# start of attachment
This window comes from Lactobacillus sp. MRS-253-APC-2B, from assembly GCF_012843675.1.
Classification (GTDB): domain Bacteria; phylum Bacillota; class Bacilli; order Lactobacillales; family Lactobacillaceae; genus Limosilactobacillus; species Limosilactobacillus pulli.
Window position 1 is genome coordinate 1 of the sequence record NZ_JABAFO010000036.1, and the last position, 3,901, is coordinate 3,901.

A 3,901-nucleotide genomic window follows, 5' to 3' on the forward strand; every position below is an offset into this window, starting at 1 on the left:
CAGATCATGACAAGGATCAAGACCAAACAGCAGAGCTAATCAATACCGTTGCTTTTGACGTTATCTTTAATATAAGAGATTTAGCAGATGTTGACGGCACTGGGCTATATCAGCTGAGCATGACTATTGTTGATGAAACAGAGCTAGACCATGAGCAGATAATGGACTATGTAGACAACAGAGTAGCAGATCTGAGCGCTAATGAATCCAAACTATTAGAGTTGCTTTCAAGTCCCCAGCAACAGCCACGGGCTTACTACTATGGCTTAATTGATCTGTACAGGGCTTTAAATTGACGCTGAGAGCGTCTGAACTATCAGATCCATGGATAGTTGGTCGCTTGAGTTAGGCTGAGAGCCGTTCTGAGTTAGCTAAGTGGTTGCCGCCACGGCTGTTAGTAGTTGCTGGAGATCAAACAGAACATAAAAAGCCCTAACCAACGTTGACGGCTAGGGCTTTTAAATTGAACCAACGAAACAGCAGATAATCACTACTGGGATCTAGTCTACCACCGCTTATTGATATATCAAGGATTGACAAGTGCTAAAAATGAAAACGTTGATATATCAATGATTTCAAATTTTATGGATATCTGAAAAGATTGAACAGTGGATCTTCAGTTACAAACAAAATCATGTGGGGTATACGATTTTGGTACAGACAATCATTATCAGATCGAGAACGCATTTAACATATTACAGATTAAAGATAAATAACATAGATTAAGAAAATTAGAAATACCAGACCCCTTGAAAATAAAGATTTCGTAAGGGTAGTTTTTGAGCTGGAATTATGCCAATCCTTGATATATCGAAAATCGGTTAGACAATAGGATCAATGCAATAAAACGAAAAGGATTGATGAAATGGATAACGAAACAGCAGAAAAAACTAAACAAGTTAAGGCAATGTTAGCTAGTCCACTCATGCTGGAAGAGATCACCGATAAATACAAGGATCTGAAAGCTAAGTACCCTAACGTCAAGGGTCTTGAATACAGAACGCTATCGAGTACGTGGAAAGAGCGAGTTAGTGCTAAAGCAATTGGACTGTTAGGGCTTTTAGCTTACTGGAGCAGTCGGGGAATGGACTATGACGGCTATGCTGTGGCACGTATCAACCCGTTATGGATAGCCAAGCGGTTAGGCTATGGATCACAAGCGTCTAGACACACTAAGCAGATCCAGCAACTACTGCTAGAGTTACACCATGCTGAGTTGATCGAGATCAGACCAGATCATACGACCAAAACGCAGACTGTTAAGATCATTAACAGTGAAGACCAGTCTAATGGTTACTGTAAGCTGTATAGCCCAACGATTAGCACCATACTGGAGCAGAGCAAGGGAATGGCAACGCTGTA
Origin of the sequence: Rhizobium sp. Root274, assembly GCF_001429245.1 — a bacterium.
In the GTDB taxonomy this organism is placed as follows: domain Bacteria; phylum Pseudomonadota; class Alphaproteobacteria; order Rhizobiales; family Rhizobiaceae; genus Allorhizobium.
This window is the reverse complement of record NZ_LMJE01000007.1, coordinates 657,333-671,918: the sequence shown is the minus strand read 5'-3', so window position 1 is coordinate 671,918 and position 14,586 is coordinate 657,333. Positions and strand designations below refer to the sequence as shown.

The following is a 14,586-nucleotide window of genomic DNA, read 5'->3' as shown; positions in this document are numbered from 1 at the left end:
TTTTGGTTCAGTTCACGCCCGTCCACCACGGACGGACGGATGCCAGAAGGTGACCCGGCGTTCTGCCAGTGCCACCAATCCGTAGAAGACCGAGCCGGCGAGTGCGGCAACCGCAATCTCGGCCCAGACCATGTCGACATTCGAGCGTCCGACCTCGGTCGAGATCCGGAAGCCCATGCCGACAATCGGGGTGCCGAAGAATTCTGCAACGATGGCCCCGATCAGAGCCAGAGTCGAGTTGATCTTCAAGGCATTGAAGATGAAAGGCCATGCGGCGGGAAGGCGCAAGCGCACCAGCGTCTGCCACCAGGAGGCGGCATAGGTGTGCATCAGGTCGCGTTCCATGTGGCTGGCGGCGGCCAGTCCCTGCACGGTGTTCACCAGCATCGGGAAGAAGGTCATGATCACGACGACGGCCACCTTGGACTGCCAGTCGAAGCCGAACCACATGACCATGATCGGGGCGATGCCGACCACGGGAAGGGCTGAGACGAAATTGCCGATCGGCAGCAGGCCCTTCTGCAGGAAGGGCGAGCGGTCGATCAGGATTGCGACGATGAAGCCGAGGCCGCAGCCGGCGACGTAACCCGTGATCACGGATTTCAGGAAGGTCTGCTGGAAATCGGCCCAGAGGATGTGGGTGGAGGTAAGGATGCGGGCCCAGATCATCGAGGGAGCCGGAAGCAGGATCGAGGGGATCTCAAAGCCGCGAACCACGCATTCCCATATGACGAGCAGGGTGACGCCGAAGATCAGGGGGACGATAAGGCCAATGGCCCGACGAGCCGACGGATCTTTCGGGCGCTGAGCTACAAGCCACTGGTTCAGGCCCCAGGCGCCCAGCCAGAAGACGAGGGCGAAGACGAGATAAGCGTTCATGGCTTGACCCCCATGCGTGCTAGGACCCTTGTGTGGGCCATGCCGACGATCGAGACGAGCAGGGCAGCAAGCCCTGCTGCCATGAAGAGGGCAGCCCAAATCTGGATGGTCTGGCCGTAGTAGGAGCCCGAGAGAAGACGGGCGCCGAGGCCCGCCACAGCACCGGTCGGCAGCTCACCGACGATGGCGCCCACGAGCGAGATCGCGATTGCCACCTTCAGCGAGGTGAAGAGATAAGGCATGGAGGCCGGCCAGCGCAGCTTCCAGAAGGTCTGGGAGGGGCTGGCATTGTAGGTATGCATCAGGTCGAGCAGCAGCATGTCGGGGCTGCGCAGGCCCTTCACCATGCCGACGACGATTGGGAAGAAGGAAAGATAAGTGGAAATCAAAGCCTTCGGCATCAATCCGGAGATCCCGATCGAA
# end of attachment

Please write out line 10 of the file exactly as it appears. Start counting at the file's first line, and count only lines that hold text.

TTTTGGTTCAGTTCACGCCCGTCCACCACGGACGGACGGATGCCAGAAGGTGACCCGGCGTTCTGCCAGTGCCACCAATCCGTAGAAGACCGAGCCGGCGAGTGCGGCAACCGCAATCTCGGCCCAGACCATGTCGACATTCGAGCGTCCGACCTCGGTCGAGATCCGGAAGCCCATGCCGACAATCGGGGTGCCGAAGAATTCTGCAACGATGGCCCCGATCAGAGCCAGAGTCGAGTTGATCTTCAAGGCATTGAAGATGAAAGGCCATGCGGCGGGAAGGCGCAAGCGCACCAGCGTCTGCCACCAGGAGGCGGCATAGGTGTGCATCAGGTCGCGTTCCATGTGGCTGGCGGCGGCCAGTCCCTGCACGGTGTTCACCAGCATCGGGAAGAAGGTCATGATCACGACGACGGCCACCTTGGACTGCCAGTCGAAGCCGAACCACATGACCATGATCGGGGCGATGCCGACCACGGGAAGGGCTGAGACGAAATTGCCGATCGGCAGCAGGCCCTTCTGCAGGAAGGGCGAGCGGTCGATCAGGATTGCGACGATGAAGCCGAGGCCGCAGCCGGCGACGTAACCCGTGATCACGGATTTCAGGAAGGTCTGCTGGAAATCGGCCCAGAGGATGTGGGTGGAGGTAAGGATGCGGGCCCAGATCATCGAGGGAGCCGGAAGCAGGATCGAGGGGATCTCAAAGCCGCGAACCACGCATTCCCATATGACGAGCAGGGTGACGCCGAAGATCAGGGGGACGATAAGGCCAATGGCCCGACGAGCCGACGGATCTTTCGGGCGCTGAGCTACAAGCCACTGGTTCAGGCCCCAGGCGCCCAGCCAGAAGACGAGGGCGAAGACGAGATAAGCGTTCATGGCTTGACCCCCATGCGTGCTAGGACCCTTGTGTGGGCCATGCCGACGATCGAGACGAGCAGGGCAGCAAGCCCTGCTGCCATGAAGAGGGCAGCCCAAATCTGGATGGTCTGGCCGTAGTAGGAGCCCGAGAGAAGACGGGCGCCGAGGCCCGCCACAGCACCGGTCGGCAGCTCACCGACGATGGCGCCCACGAGCGAGATCGCGATTGCCACCTTCAGCGAGGTGAAGAGATAAGGCATGGAGGCCGGCCAGCGCAGCTTCCAGAAGGTCTGGGAGGGGCTGGCATTGTAGGTATGCATCAGGTCGAGCAGCAGCATGTCGGGGCTGCGCAGGCCCTTCACCATGCCGACGACGATTGGGAAGAAGGAAAGATAAGTGGAAATCAAAGCCTTCGGCATCAATCCGGAGATCCCGATCGAA